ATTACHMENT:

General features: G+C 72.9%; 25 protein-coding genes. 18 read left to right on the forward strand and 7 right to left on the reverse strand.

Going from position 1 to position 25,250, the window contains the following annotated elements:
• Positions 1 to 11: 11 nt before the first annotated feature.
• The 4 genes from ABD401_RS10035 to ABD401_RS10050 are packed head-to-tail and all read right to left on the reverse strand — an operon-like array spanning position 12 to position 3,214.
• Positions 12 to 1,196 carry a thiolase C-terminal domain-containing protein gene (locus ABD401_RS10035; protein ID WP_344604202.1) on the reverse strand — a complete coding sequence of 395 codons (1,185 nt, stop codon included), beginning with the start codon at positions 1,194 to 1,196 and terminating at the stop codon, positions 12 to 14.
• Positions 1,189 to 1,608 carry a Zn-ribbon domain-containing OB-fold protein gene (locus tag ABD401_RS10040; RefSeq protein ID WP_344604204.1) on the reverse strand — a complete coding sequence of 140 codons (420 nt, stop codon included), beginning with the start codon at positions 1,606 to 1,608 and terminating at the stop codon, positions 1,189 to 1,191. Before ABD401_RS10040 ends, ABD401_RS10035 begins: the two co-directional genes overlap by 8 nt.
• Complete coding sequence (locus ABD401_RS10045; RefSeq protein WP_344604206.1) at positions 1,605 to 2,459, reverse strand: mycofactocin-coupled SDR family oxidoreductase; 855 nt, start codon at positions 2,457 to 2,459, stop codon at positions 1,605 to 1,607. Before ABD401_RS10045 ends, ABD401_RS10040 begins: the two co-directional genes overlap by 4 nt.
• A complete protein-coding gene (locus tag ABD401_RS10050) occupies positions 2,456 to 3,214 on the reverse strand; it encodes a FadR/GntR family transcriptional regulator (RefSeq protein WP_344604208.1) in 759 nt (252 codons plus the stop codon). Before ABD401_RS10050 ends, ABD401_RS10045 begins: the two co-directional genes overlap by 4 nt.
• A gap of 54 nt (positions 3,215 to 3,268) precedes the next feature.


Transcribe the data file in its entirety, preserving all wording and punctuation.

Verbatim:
General features: G+C 72.9%; 25 protein-coding genes. 18 read left to right on the forward strand and 7 right to left on the reverse strand.

Going from position 1 to position 25,250, the window contains the following annotated elements:
• Positions 1 to 11: 11 nt before the first annotated feature.
• The 4 genes from ABD401_RS10035 to ABD401_RS10050 are packed head-to-tail and all read right to left on the reverse strand — an operon-like array spanning position 12 to position 3,214.
• Positions 12 to 1,196 carry a thiolase C-terminal domain-containing protein gene (locus ABD401_RS10035; protein ID WP_344604202.1) on the reverse strand — a complete coding sequence of 395 codons (1,185 nt, stop codon included), beginning with the start codon at positions 1,194 to 1,196 and terminating at the stop codon, positions 12 to 14.
• Positions 1,189 to 1,608 carry a Zn-ribbon domain-containing OB-fold protein gene (locus tag ABD401_RS10040; RefSeq protein ID WP_344604204.1) on the reverse strand — a complete coding sequence of 140 codons (420 nt, stop codon included), beginning with the start codon at positions 1,606 to 1,608 and terminating at the stop codon, positions 1,189 to 1,191. Before ABD401_RS10040 ends, ABD401_RS10035 begins: the two co-directional genes overlap by 8 nt.
• Complete coding sequence (locus ABD401_RS10045; RefSeq protein WP_344604206.1) at positions 1,605 to 2,459, reverse strand: mycofactocin-coupled SDR family oxidoreductase; 855 nt, start codon at positions 2,457 to 2,459, stop codon at positions 1,605 to 1,607. Before ABD401_RS10045 ends, ABD401_RS10040 begins: the two co-directional genes overlap by 4 nt.
• A complete protein-coding gene (locus tag ABD401_RS10050) occupies positions 2,456 to 3,214 on the reverse strand; it encodes a FadR/GntR family transcriptional regulator (RefSeq protein WP_344604208.1) in 759 nt (252 codons plus the stop codon). Before ABD401_RS10050 ends, ABD401_RS10045 begins: the two co-directional genes overlap by 4 nt.
• A gap of 54 nt (positions 3,215 to 3,268) precedes the next feature.